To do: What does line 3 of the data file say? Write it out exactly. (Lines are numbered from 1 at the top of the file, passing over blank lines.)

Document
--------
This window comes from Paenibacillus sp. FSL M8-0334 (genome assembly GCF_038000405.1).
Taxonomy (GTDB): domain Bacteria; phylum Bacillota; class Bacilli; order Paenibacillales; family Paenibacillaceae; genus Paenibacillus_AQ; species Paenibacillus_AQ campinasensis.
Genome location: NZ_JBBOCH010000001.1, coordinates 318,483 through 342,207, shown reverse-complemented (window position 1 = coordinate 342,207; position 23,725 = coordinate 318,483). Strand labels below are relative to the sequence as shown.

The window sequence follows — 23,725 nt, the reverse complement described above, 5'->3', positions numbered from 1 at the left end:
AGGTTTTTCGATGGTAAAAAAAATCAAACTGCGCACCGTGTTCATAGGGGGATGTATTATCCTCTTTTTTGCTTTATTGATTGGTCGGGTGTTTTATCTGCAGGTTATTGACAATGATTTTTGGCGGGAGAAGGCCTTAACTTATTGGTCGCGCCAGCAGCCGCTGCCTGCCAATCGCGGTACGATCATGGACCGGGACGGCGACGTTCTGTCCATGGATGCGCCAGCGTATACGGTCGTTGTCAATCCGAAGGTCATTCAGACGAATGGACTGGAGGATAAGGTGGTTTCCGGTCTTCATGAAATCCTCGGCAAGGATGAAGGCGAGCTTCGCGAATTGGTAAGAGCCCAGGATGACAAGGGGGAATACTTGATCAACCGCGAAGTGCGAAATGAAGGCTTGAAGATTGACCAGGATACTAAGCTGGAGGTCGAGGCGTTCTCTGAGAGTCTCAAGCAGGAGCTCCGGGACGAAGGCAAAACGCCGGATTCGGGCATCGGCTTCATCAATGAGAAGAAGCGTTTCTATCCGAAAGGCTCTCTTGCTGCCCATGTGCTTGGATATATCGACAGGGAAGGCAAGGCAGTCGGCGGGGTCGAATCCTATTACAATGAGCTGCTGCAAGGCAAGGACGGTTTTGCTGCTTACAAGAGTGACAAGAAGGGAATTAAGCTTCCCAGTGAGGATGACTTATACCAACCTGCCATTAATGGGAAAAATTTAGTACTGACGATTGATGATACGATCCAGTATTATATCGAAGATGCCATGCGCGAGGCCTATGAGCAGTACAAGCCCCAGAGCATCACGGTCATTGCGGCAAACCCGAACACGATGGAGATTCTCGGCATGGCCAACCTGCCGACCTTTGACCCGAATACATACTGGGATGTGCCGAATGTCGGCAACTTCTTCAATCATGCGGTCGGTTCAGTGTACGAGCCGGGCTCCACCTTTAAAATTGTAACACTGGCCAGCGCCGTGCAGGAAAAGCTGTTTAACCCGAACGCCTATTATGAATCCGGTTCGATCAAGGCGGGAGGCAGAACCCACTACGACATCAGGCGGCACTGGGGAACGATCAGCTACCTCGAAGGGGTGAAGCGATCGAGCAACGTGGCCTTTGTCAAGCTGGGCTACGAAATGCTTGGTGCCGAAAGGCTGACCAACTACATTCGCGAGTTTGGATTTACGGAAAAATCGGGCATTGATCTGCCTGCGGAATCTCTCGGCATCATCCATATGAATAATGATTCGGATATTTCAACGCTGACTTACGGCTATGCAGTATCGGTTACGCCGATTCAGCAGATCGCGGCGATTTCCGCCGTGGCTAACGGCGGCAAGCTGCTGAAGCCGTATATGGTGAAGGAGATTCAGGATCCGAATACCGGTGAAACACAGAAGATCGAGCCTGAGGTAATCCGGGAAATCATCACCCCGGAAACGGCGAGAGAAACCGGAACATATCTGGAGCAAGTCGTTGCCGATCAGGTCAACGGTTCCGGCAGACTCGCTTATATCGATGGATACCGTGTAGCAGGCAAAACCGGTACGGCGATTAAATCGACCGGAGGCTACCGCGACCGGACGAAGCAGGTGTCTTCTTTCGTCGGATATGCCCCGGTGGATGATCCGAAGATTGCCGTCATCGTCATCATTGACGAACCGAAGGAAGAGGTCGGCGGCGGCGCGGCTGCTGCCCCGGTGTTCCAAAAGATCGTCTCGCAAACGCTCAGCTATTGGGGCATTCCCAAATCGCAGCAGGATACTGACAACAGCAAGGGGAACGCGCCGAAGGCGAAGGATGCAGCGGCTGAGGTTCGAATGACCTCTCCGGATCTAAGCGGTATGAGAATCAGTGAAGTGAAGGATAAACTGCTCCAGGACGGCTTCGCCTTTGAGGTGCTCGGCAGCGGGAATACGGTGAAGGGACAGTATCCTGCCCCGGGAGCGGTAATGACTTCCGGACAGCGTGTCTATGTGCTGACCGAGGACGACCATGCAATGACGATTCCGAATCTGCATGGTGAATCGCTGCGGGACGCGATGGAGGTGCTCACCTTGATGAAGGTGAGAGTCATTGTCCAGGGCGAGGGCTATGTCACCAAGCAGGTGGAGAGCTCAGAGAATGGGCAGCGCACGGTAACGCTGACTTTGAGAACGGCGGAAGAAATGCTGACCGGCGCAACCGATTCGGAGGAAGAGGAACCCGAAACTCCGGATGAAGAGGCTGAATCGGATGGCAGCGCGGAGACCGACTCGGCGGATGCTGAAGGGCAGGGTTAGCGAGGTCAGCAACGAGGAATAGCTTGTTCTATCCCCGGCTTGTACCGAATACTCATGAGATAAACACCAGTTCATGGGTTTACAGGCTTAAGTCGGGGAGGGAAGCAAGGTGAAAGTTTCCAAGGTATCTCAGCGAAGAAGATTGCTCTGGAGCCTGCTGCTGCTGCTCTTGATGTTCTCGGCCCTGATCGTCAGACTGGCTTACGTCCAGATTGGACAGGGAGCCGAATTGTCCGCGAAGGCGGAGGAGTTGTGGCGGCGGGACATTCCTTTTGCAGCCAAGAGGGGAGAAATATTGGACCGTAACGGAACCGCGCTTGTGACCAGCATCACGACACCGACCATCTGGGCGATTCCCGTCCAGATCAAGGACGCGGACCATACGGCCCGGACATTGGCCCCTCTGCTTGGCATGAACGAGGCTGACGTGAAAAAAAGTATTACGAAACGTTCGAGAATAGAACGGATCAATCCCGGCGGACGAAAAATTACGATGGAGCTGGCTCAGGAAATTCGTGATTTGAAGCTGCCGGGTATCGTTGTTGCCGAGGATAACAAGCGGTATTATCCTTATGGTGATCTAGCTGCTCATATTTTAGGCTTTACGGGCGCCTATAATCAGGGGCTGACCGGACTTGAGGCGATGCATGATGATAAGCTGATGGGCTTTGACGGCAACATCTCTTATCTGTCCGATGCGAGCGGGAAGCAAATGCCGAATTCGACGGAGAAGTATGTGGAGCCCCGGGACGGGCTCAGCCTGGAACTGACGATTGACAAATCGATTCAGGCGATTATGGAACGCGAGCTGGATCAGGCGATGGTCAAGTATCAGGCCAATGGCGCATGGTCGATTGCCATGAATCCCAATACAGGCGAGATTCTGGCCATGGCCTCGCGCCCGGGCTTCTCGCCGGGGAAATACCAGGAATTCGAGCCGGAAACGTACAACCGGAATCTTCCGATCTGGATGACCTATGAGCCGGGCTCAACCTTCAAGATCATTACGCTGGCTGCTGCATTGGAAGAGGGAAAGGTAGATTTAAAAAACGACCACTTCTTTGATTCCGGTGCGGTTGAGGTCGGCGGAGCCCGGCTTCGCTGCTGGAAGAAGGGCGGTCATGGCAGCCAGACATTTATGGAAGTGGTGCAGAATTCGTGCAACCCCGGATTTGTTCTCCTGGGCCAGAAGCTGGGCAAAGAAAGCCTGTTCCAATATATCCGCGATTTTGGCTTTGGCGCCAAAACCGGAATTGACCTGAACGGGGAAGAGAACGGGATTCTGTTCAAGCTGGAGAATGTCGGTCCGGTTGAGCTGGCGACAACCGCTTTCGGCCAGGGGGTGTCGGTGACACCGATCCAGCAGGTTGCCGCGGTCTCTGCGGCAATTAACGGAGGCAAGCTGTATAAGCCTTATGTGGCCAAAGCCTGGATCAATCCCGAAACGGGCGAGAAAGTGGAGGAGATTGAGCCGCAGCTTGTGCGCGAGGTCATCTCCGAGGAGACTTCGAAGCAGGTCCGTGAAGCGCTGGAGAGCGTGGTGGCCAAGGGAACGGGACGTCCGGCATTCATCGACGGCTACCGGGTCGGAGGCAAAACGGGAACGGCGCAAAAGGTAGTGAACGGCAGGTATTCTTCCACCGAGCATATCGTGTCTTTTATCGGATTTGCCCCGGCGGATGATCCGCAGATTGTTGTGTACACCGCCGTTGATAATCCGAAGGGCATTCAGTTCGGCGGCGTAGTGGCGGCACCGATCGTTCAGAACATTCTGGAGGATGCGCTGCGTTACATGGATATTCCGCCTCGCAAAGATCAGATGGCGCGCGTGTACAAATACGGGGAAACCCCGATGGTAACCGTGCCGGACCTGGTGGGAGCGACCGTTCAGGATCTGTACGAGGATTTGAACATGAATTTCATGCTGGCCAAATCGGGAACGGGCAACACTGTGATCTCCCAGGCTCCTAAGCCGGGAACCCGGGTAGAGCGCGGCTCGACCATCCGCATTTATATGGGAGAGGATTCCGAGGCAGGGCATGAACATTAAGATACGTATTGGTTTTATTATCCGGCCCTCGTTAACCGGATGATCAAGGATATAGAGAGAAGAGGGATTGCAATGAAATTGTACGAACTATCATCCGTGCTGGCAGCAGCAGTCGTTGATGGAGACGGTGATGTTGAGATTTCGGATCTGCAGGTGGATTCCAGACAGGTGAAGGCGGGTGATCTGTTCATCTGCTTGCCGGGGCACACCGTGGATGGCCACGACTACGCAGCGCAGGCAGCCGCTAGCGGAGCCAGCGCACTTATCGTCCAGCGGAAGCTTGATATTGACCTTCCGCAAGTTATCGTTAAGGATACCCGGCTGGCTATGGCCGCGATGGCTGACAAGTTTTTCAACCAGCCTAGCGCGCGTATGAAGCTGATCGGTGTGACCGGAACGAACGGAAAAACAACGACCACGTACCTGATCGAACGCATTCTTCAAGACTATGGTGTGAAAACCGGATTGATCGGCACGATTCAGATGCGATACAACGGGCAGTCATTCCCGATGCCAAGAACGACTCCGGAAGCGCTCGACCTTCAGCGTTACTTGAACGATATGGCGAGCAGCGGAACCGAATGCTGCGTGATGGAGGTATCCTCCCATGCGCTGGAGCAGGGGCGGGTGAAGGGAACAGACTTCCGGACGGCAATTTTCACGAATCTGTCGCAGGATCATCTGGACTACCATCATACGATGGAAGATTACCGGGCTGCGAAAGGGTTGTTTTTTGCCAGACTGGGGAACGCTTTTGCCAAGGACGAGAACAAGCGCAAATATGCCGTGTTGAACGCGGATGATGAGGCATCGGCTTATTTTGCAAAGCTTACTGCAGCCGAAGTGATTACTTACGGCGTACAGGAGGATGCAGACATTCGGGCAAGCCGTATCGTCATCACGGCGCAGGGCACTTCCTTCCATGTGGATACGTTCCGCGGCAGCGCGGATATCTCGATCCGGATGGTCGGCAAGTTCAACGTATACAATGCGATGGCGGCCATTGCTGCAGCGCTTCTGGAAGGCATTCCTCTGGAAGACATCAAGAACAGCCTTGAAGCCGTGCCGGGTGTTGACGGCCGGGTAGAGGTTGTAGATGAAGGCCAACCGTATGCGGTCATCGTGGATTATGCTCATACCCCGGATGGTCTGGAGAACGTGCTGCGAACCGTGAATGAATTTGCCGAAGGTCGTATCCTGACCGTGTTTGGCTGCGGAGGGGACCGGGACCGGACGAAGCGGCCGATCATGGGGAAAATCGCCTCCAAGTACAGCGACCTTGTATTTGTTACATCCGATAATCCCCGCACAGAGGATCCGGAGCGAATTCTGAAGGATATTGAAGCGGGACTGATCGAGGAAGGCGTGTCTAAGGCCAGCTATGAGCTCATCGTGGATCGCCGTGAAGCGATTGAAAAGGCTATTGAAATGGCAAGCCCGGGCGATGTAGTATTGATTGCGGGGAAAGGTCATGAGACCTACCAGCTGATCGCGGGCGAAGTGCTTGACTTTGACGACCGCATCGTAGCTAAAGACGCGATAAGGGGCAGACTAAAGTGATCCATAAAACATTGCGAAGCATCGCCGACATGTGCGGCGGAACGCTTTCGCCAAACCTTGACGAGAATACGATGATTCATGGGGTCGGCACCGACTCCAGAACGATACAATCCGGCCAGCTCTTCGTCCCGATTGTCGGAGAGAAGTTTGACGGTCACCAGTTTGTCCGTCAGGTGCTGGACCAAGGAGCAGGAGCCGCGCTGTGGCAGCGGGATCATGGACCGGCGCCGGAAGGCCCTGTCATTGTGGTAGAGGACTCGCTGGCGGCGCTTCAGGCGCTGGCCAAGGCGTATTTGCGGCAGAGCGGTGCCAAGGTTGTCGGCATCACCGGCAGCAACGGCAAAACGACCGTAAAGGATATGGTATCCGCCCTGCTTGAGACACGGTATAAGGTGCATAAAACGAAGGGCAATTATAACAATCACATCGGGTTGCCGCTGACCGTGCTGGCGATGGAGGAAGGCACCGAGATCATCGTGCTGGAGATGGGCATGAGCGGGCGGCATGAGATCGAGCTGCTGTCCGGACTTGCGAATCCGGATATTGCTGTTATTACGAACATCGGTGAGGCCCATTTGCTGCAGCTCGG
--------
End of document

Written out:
Genome location: NZ_JBBOCH010000001.1, coordinates 318,483 through 342,207, shown reverse-complemented (window position 1 = coordinate 342,207; position 23,725 = coordinate 318,483). Strand labels below are relative to the sequence as shown.